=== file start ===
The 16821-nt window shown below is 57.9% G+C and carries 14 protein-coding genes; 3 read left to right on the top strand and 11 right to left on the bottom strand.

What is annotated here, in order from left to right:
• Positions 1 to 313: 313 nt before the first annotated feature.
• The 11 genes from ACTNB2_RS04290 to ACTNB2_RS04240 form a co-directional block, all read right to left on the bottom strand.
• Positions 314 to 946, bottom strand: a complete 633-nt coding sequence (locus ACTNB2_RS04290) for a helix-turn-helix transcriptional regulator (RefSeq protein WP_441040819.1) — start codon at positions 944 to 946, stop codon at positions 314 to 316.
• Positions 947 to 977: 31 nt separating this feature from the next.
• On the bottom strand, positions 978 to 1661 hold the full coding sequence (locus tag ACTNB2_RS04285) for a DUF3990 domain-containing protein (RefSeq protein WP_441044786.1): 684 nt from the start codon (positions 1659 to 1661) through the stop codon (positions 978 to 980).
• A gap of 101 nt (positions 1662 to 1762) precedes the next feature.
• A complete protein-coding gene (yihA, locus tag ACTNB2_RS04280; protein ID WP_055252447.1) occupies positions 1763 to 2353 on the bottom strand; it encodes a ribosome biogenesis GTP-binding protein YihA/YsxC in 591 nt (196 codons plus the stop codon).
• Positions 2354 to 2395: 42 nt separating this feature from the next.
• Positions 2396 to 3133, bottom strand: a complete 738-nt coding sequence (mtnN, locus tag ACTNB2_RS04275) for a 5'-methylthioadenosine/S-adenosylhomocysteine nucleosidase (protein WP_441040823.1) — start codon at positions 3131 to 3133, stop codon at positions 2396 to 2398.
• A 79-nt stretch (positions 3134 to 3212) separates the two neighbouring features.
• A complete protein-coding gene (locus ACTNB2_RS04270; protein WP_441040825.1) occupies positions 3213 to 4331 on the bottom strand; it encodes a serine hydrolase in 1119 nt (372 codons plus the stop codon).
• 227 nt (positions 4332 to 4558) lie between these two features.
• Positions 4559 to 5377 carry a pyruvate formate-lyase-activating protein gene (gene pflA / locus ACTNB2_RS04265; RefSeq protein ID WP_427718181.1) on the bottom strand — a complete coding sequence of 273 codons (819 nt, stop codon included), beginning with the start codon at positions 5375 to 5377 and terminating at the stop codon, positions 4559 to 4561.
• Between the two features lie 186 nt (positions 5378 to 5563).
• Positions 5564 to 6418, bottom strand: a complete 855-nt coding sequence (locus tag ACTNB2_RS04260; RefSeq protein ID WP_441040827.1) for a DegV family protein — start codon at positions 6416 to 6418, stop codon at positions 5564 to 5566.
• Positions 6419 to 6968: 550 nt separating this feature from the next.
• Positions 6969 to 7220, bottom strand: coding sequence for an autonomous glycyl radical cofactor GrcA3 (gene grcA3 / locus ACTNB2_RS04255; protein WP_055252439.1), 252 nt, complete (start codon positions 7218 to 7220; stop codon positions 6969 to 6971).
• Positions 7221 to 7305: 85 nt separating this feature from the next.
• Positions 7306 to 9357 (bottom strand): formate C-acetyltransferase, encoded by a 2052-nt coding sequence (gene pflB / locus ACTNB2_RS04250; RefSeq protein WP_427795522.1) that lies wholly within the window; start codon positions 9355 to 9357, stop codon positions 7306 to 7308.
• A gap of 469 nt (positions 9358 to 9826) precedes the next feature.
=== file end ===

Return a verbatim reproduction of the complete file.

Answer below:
The 16821-nt window shown below is 57.9% G+C and carries 14 protein-coding genes; 3 read left to right on the top strand and 11 right to left on the bottom strand.

What is annotated here, in order from left to right:
• Positions 1 to 313: 313 nt before the first annotated feature.
• The 11 genes from ACTNB2_RS04290 to ACTNB2_RS04240 form a co-directional block, all read right to left on the bottom strand.
• Positions 314 to 946, bottom strand: a complete 633-nt coding sequence (locus ACTNB2_RS04290) for a helix-turn-helix transcriptional regulator (RefSeq protein WP_441040819.1) — start codon at positions 944 to 946, stop codon at positions 314 to 316.
• Positions 947 to 977: 31 nt separating this feature from the next.
• On the bottom strand, positions 978 to 1661 hold the full coding sequence (locus tag ACTNB2_RS04285) for a DUF3990 domain-containing protein (RefSeq protein WP_441044786.1): 684 nt from the start codon (positions 1659 to 1661) through the stop codon (positions 978 to 980).
• A gap of 101 nt (positions 1662 to 1762) precedes the next feature.
• A complete protein-coding gene (yihA, locus tag ACTNB2_RS04280; protein ID WP_055252447.1) occupies positions 1763 to 2353 on the bottom strand; it encodes a ribosome biogenesis GTP-binding protein YihA/YsxC in 591 nt (196 codons plus the stop codon).
• Positions 2354 to 2395: 42 nt separating this feature from the next.
• Positions 2396 to 3133, bottom strand: a complete 738-nt coding sequence (mtnN, locus tag ACTNB2_RS04275) for a 5'-methylthioadenosine/S-adenosylhomocysteine nucleosidase (protein WP_441040823.1) — start codon at positions 3131 to 3133, stop codon at positions 2396 to 2398.
• A 79-nt stretch (positions 3134 to 3212) separates the two neighbouring features.
• A complete protein-coding gene (locus ACTNB2_RS04270; protein WP_441040825.1) occupies positions 3213 to 4331 on the bottom strand; it encodes a serine hydrolase in 1119 nt (372 codons plus the stop codon).
• 227 nt (positions 4332 to 4558) lie between these two features.
• Positions 4559 to 5377 carry a pyruvate formate-lyase-activating protein gene (gene pflA / locus ACTNB2_RS04265; RefSeq protein ID WP_427718181.1) on the bottom strand — a complete coding sequence of 273 codons (819 nt, stop codon included), beginning with the start codon at positions 5375 to 5377 and terminating at the stop codon, positions 4559 to 4561.
• Between the two features lie 186 nt (positions 5378 to 5563).
• Positions 5564 to 6418, bottom strand: a complete 855-nt coding sequence (locus tag ACTNB2_RS04260; RefSeq protein ID WP_441040827.1) for a DegV family protein — start codon at positions 6416 to 6418, stop codon at positions 5564 to 5566.
• Positions 6419 to 6968: 550 nt separating this feature from the next.
• Positions 6969 to 7220, bottom strand: coding sequence for an autonomous glycyl radical cofactor GrcA3 (gene grcA3 / locus ACTNB2_RS04255; protein WP_055252439.1), 252 nt, complete (start codon positions 7218 to 7220; stop codon positions 6969 to 6971).
• Positions 7221 to 7305: 85 nt separating this feature from the next.
• Positions 7306 to 9357 (bottom strand): formate C-acetyltransferase, encoded by a 2052-nt coding sequence (gene pflB / locus ACTNB2_RS04250; RefSeq protein WP_427795522.1) that lies wholly within the window; start codon positions 9355 to 9357, stop codon positions 7306 to 7308.
• A gap of 469 nt (positions 9358 to 9826) precedes the next feature.